Armando Garcia: Although we have a neurological examination it does not address potential mental health or psychiatric issues that may result from participating in combative sports.

We are reviewing the present neurological examination and I hope that it is changed for something that better clearly identifies cognitive impairment. There seems to be some controversy and confusion regarding strikes to the back of the head and what exactly the ‘zone’ is for a legal blow as opposed to an illegal blow. For the casual MMA fan out there, can you explain what the current rules in regards to this situation?

Armando Garcia: That is easy. The same as boxing. From the back of one ear to the back of the other ear. I’m in complete opposition to the ‘mohawk’ concept for back of the head fouls. Our Physicians support our position.

Illegal blows to the head are devastating. Ask Gerald McClelland. What do you think about the 10-point must system being used to score MMA fights? Should there be a change in the scoring system more towards a PRIDE-style system where a judge picks a winner after three rounds as opposed to individually scoring each round?

Armando Garcia: We’ve beat the whole scoring system up pretty badly in both boxing and MMA. I think what we need is consistently competent judging not so much a new or modified scoring system.

With that said, we should move to address the differences of a 10-9 to a 10-8 round. We’re dealing with shorter fights in MMA. There’s both sides, a 10-8 is huge in a short fight while the differences in 10-9 rounds (routines to close to dominant) are more visible.

I like our system as opposed to the old PRIDE system. How would you compare the CSAC’s media relations with MMA media members in comparison to boxing media members? Which media sector is it easier to communicate the kind of message you want to get through? It seems as if various members of the boxing media have been hostile towards you and the way business is being handled in California.

Armando Garcia: We value our relationship with the media tremendously. We have a huge mailing list and virtually everyone in the state has my cell phone number. Our thinking is that the relationship must stem from professionalism and of course, truth. We are more transparent than anyone and I think the media enjoys it.

The MMA media is much more active than the boxing media I think. I love their passion. The down side of the internet is that there is a bit too much disinformation all the way around.

I have a different view in looking at it than just stating that some boxing media have been hostile to me. Overall they’ve been fabulous. Most of them have many years of experience and know of me.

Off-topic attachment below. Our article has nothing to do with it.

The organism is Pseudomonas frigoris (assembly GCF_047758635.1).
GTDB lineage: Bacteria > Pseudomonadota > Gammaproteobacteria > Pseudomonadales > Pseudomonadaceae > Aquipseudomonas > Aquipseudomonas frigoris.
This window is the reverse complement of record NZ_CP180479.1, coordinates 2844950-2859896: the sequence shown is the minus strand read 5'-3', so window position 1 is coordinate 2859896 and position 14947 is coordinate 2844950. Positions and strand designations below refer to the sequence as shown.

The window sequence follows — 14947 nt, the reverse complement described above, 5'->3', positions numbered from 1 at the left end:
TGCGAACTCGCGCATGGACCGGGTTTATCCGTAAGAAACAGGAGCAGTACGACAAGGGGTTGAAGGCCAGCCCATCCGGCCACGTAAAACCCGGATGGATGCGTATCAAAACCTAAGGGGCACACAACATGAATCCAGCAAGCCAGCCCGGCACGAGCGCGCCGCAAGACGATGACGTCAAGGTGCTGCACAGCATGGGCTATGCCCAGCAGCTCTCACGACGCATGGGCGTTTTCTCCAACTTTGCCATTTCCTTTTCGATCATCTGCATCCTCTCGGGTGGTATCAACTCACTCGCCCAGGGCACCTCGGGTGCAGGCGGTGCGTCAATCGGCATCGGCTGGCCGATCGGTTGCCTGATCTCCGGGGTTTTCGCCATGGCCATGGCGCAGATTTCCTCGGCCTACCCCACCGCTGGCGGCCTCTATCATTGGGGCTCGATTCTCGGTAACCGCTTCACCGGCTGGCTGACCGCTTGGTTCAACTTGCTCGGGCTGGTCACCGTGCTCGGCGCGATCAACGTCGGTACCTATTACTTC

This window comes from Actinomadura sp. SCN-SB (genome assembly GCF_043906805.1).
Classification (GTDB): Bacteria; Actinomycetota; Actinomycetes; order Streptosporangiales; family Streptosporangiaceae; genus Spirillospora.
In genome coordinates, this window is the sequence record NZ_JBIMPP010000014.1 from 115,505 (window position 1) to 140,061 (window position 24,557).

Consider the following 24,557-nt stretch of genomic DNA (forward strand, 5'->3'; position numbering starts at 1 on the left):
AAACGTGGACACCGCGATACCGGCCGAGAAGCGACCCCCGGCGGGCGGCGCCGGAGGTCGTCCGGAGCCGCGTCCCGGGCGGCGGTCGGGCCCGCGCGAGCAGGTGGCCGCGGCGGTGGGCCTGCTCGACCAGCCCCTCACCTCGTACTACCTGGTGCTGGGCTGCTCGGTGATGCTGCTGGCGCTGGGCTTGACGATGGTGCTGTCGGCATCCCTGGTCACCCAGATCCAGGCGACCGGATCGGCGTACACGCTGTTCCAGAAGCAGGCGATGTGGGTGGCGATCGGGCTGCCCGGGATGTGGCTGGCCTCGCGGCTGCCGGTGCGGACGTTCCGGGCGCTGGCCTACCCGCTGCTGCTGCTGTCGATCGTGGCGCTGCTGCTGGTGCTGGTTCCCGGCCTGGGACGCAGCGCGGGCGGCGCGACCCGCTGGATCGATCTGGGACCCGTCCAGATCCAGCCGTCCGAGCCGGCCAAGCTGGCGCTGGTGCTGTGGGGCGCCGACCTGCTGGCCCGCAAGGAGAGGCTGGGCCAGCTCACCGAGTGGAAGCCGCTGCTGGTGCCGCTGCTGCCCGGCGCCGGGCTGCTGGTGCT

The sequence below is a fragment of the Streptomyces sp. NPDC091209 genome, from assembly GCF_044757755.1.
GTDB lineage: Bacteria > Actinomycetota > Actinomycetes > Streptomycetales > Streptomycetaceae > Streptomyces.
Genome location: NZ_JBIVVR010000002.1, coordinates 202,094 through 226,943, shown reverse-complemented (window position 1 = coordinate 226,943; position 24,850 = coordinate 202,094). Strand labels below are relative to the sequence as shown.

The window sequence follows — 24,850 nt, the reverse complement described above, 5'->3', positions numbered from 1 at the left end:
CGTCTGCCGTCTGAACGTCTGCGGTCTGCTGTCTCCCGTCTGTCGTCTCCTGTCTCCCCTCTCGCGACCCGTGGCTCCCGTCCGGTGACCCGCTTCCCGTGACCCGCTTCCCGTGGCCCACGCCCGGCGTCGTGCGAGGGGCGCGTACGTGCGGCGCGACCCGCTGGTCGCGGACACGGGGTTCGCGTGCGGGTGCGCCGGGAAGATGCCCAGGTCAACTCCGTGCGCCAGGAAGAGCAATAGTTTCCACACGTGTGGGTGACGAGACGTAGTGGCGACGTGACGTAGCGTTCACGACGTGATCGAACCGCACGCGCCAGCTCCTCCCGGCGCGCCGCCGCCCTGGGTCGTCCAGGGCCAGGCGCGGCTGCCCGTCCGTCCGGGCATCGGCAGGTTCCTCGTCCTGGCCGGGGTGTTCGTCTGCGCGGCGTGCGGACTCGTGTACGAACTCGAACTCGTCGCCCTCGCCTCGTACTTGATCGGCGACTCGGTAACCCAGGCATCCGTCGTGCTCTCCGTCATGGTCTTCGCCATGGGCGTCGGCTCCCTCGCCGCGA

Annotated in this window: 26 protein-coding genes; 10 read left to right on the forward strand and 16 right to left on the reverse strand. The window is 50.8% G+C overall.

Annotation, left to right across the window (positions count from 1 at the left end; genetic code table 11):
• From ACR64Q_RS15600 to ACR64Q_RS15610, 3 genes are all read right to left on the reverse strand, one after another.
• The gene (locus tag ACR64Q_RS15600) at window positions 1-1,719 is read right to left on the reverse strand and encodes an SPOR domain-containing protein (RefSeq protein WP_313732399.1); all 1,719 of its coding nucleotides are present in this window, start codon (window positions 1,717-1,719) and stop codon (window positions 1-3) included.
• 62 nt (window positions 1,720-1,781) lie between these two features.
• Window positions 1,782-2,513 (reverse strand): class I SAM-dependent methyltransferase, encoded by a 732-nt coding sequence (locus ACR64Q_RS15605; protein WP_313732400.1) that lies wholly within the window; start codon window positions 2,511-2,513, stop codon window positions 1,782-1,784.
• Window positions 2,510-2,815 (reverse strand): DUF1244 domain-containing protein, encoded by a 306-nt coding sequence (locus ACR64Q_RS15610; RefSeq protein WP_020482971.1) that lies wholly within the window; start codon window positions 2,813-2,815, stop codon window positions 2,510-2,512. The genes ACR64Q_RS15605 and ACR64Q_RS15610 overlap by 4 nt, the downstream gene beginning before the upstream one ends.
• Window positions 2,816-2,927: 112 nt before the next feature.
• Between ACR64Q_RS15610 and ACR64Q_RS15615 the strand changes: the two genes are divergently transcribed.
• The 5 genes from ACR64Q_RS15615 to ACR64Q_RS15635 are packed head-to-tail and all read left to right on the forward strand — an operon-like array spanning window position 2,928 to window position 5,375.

Everyone knows the story. What you’ve had are a couple of people who favor a very small group of other people in California who perceive they are out of power or something and for whatever reason try to use their position to slant facts to their favor. The isolated cases are much more personal than business. One must question their real love for the Commission and the sports we regulate.

The interesting thing is that one of those things started like this interview when an internet writer called me for an interview. This was in May 2006. His initial concern seemed to be that Mexican-American boxers were wearing patches or showing placards about an immigration bill that was in the news at that time, how could I allow it, etc. From there we began talking about my job and it moved on to a supposed article that was to be written about me, my position, etc. I spent about two hours speaking to this individual on two occasions and discussed many things to include quite personal struggles of my family in Cuba and when we came to the USA. The final product was a perfect example of yellow journalism. Some really terrible deceit there.

At the end of the day though there is always the bottom line. I’m a state employee, not a boxing or mma guy and I work hard at doing what I’m supposed to be doing all of the time.

Things that I’ve already mentioned, the anti-doping program, the Inspector program, how we’ve handled inherited operational deficiencies, creating small businesses with about 20 new promoters who consistently promote, etc. while effectively supervising over 500 events in three years time in a huge state are the things that one should judge an athletic commission administrator like myself.

We’ve had more informational and Commission meetings than ever in our history. We’ve brought back fairness and an equal playing field to California while frankly, simply doing our job. Respectfully and humbly, the work product surpasses anything and everything before it in California. What are some of the major political challenges that the CSAC faces both internally and politically in the state in terms of funding, medical testing, etc.?

Armando Garcia: We just finished a banner year. If we keep the present funding and spending we will continue to shine. More likely than not that is what will happen as we move forward.

The top promoters in the world have come to California more times than ever. We also have a strong club level group of promoters who work very hard and help us to distinguish ourselves.

We have some very exciting things coming our way. Amateur mixed martial arts, full muay thai kickboxing, multiple sports events in the same competition enclosure, an expanded drug awareness effort, really exciting things for fans and athletes.

Thanks for allowing me this time.